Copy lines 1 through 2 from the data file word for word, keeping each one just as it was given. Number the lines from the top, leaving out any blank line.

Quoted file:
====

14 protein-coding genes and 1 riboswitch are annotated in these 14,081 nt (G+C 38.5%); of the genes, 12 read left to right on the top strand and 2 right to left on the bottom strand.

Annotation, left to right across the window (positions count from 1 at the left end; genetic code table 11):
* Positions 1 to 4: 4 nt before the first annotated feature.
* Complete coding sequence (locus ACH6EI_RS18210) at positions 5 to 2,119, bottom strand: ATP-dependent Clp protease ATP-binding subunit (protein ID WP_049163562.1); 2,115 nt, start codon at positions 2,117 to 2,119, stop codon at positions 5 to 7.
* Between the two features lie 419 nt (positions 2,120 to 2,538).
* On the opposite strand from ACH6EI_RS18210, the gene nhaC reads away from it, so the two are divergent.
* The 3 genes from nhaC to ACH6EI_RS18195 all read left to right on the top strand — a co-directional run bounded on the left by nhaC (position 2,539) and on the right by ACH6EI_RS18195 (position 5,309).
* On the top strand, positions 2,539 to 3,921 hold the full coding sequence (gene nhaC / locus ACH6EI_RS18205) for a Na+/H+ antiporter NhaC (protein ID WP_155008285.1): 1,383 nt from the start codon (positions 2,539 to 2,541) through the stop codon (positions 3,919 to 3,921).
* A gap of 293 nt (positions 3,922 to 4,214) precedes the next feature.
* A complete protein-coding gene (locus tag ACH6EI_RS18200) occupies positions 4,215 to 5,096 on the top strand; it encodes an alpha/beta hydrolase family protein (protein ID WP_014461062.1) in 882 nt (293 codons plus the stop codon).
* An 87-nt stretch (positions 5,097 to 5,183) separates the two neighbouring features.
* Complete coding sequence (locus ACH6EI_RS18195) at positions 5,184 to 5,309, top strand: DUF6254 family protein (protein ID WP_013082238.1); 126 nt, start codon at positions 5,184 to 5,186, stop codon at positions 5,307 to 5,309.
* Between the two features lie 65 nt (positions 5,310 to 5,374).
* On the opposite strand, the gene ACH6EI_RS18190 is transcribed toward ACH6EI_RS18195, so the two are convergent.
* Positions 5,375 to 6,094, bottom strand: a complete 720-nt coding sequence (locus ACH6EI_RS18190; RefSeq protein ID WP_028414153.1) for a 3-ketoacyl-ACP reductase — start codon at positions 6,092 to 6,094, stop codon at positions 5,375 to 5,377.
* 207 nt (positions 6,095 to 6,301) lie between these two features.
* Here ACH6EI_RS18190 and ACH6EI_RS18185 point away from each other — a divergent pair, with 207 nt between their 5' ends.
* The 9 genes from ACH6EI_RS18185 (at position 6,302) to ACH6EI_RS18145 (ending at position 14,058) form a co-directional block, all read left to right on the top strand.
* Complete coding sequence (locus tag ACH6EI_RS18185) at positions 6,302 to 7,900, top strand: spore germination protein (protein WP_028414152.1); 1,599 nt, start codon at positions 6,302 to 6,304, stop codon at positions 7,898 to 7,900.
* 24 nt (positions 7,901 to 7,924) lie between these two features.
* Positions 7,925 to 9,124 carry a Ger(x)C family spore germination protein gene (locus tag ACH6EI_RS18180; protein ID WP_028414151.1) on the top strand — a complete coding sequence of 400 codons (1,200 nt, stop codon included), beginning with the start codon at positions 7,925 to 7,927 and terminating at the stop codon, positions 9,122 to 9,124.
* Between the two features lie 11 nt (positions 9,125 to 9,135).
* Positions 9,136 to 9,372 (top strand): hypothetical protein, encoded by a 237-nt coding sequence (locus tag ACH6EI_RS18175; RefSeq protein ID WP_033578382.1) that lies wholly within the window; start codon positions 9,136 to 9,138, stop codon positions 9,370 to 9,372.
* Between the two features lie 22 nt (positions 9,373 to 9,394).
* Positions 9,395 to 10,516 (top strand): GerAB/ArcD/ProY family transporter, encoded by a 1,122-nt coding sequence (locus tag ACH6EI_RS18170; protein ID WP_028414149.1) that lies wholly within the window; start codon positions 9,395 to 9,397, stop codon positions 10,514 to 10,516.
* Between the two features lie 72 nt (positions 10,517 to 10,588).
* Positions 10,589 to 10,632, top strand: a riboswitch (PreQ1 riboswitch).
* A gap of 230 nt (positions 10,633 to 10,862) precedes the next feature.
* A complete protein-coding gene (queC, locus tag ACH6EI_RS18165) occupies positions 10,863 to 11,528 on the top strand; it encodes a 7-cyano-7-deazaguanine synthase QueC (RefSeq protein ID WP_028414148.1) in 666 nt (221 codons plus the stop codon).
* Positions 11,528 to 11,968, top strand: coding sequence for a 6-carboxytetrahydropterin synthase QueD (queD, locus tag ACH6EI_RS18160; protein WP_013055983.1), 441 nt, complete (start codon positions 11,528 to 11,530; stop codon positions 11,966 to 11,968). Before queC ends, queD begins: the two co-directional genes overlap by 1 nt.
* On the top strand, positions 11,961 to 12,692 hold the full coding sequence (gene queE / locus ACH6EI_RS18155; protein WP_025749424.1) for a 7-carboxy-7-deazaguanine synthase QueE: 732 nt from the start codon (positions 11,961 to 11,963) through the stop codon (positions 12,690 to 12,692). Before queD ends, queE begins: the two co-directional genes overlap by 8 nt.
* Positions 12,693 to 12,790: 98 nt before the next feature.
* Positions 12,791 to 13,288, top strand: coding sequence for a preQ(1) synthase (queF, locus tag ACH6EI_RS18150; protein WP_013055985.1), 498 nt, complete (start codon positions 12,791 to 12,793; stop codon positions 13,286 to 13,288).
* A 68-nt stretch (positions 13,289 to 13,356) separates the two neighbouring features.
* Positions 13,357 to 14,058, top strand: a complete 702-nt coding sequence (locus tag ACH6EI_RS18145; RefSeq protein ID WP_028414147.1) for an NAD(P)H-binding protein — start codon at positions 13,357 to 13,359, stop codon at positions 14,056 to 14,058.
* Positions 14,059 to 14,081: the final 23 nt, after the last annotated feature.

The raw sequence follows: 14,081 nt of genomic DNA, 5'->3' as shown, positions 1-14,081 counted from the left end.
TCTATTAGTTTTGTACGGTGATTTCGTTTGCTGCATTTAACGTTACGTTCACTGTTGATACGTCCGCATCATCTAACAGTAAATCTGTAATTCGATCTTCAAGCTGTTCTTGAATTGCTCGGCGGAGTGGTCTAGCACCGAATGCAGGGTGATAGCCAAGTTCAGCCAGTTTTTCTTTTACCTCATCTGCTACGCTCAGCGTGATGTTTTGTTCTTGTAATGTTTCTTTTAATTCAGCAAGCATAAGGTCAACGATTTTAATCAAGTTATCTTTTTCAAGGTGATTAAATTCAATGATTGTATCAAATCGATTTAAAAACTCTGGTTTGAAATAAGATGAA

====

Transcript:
14 protein-coding genes and 1 riboswitch are annotated in these 14,081 nt (G+C 38.5%); of the genes, 12 read left to right on the top strand and 2 right to left on the bottom strand.

Annotation, left to right across the window (positions count from 1 at the left end; genetic code table 11):